Tropical water lily tubers can be stored dormant. Tubers may be sprouted to produce plantlet(s). If these plantlets are grown on, they will produce adult, flowering plants. This guide applies to tropical nymphaea species, cultivars and hybrids in the brachyseras subgenus.
This is the author’s personal method of growing tropical water lilies from tubers. Parts of this article rely on content from “Hybridizing Waterlilies: State of the Art” and https://www.watergardenersinternational.org/journal/1-2/rich/page1.html
Timing is entirely dependant on your climate. I personally start my tropical water lily tubers in early April and aim at planting the adolecent plants out in the outdoor pond in early to mid June. For other areas, find out when the water temperature reaches 20 degrees Celsius and count back 2 months.
If you have tubers that do not show growth yet, these can be forced. To force a tuber, place the tuber in hot water (29-32 degrees Celsius) until growth emerges. It may take less than a week to months before growth emerges.
Your tuber might already show growth at one or multiple growing tips. Already sprouted tubers can be encouraged into further growth by placing the tuber in warm water, 22-26 degrees Celsius. No soil is required. As soon as new growth emerges, adequate lighting is of importance. Keep the tuber at a depth of 10-15cm below the water line.
Your tuber will now continue pushing out new (submerged) leaves that increase in size. These leaves may look deformed. Depending on the parentage of the tropical lily, the plantlet may keep producing submerged leaves for one week to several weeks until the first floating leaf appears.
Once your plantlet has a bundle of roots a couple of cm long (and possibly a few floating leaves), it is ready to be separated from the tuber.
Find the part where the plantlet is attached to the tuber and cut the plantlet away from the tuber. Take care to preserve the roots, crown and leaves of the plantlet. In some cases, a gentle twist and pull is enough to separate the plantlet.
Find a small plastic pot, 9 to 15cm. The pot may have holes in the bottom. Pots with no holes leak less soil and nutrients and can help keep the water clear in nursery ponds. Fill the pot with a layer of heavy soil. Mix in one quarter to half a fertilizer tablet. Fill the rest of the pot with soil. Make a hole for the plantlet’s roots. Insert the plantlet so that the crown of the plantlet is flush with the soil level. The crown of the plantlet is the point where new leaves emerge. Fill back the soil around the plantlet’s roots.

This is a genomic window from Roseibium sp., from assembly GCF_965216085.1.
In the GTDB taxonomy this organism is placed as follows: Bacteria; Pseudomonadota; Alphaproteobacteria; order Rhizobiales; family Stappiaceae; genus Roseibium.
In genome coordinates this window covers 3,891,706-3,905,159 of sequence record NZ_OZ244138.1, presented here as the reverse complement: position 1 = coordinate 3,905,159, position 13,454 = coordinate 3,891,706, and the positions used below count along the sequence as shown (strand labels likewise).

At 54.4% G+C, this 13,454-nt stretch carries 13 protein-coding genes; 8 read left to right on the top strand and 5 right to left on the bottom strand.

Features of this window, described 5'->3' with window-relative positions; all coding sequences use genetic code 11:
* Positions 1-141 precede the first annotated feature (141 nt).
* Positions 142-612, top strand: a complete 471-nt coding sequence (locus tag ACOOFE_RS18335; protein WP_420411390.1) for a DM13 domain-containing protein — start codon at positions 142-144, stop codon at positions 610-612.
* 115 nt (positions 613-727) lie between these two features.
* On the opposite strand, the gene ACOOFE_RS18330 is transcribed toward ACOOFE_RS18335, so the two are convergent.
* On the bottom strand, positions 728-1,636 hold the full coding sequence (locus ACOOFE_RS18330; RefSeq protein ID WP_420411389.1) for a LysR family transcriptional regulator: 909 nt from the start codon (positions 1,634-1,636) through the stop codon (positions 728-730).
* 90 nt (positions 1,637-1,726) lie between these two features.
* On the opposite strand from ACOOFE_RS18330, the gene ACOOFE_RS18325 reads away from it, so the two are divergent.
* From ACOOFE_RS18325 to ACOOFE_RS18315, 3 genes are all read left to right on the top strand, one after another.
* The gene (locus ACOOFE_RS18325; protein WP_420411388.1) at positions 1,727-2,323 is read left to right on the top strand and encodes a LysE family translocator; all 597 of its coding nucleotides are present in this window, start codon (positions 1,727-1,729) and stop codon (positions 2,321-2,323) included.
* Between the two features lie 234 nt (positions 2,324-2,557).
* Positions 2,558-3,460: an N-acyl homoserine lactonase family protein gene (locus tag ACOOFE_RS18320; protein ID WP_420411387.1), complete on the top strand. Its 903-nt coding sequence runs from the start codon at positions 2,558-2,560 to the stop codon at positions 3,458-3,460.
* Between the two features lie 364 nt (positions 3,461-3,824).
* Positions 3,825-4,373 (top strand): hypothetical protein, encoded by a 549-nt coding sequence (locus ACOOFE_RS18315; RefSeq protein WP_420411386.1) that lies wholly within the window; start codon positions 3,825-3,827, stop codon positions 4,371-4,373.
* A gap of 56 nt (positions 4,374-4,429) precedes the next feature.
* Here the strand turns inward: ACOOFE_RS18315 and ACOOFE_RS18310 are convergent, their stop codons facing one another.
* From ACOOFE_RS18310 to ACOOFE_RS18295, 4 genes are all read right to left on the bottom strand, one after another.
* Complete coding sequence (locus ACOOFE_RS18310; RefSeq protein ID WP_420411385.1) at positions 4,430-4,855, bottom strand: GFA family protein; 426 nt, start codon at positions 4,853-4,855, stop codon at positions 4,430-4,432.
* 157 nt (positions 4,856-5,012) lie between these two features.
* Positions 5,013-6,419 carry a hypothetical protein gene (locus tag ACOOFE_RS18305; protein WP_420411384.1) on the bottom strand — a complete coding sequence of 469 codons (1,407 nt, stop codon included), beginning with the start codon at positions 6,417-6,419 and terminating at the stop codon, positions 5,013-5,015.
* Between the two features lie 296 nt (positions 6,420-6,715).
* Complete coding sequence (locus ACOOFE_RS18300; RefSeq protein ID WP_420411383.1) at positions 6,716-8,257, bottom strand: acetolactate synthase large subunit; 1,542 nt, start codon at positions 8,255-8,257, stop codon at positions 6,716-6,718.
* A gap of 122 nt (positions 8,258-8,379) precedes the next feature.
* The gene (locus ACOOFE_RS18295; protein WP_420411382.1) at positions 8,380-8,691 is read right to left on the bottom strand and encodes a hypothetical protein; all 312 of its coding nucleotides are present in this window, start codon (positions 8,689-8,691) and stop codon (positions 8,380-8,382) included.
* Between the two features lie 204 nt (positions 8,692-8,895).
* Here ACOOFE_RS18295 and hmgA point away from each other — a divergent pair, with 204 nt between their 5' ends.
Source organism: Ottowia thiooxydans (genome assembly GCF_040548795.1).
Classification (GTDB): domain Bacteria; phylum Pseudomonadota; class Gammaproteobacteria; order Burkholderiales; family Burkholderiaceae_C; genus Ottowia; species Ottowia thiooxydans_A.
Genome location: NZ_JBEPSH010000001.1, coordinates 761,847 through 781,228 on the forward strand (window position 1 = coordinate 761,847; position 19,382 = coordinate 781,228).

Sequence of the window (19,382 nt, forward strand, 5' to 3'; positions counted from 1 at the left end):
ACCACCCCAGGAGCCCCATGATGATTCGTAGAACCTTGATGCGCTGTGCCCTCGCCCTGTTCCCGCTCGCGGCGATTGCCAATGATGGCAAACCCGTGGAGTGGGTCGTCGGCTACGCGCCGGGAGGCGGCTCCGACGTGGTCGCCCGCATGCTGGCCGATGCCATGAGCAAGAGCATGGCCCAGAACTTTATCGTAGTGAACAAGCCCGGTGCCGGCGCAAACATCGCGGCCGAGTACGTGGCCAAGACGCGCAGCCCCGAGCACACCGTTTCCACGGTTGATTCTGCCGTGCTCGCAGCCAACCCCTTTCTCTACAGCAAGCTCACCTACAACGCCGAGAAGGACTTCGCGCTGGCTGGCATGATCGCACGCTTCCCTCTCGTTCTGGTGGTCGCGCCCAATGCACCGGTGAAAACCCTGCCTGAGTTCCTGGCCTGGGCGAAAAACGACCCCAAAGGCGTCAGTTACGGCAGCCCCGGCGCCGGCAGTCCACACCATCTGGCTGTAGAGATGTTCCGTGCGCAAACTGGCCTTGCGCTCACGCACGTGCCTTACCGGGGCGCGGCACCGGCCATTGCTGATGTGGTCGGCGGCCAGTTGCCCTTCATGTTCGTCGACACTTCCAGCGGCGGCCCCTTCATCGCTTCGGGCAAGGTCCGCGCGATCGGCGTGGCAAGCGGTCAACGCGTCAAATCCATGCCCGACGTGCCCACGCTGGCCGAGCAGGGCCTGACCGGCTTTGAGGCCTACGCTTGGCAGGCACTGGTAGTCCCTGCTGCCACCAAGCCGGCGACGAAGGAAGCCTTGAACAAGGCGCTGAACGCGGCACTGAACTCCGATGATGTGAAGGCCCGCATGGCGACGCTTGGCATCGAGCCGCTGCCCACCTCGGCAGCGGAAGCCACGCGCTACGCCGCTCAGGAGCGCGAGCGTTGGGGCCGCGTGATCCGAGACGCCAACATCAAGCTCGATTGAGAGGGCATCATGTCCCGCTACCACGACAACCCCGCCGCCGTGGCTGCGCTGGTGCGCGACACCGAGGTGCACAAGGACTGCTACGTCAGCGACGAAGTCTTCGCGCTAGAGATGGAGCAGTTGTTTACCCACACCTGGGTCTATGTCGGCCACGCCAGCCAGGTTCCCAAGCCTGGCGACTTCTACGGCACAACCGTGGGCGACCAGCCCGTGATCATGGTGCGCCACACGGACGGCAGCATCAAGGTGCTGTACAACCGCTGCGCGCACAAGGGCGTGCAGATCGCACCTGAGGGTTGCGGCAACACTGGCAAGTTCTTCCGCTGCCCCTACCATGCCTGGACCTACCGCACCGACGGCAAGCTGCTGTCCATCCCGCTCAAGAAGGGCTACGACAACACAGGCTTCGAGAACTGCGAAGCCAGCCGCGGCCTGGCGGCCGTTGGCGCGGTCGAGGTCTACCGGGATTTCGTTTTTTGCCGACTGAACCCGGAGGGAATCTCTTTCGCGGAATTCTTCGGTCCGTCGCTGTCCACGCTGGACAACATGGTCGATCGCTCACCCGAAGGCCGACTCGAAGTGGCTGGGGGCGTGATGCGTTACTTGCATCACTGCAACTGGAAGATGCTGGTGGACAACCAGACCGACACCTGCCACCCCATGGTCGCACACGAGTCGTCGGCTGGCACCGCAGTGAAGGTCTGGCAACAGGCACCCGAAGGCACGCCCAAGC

Place the potted plantlet in a brightly lit water vessel. Allow around 10-15 cm of water over the crown of the plantlet. Maintain the water temperature at 22-26 degrees Celsius. In areas with short day lengths, artificial lighting may prove to be of great advantage. Your water lily should keep sending out new floating leaves that increase in size. Once the plant has filled the soil with roots, it is time to pot the plant on to a larger pot to allow further development.
Once the plant has again filled the pot with roots, find a pot that is wider than it is deep. 15 litres of soil is a minimum. The larger the pot, the larger your lily will grow. Put in a layer of heavy soil. Grind a fertilizer tablet and mix it into the soil. Plant the water lily into the soil with the crown of the plant at the same level as it was before.
If your water temperature has reached 20 degrees Celsius then you may now plant the lily out into its final position. A depth of 20-40cm below the water line is optimal. If the floating leaves of your lily do not reach the surface immediately, use bricks to lift the pot until the leaves are within 10cm from the water line. Once the leaves have reached the water line, take away a brick and keep repeating this process until the lily is at your desired depth.
From now on, follow the instructions on the fertilizer packet on dose and frequency. Water lilies are heavy feeders so fertilizing is essential for numerous blooms and healthy growth.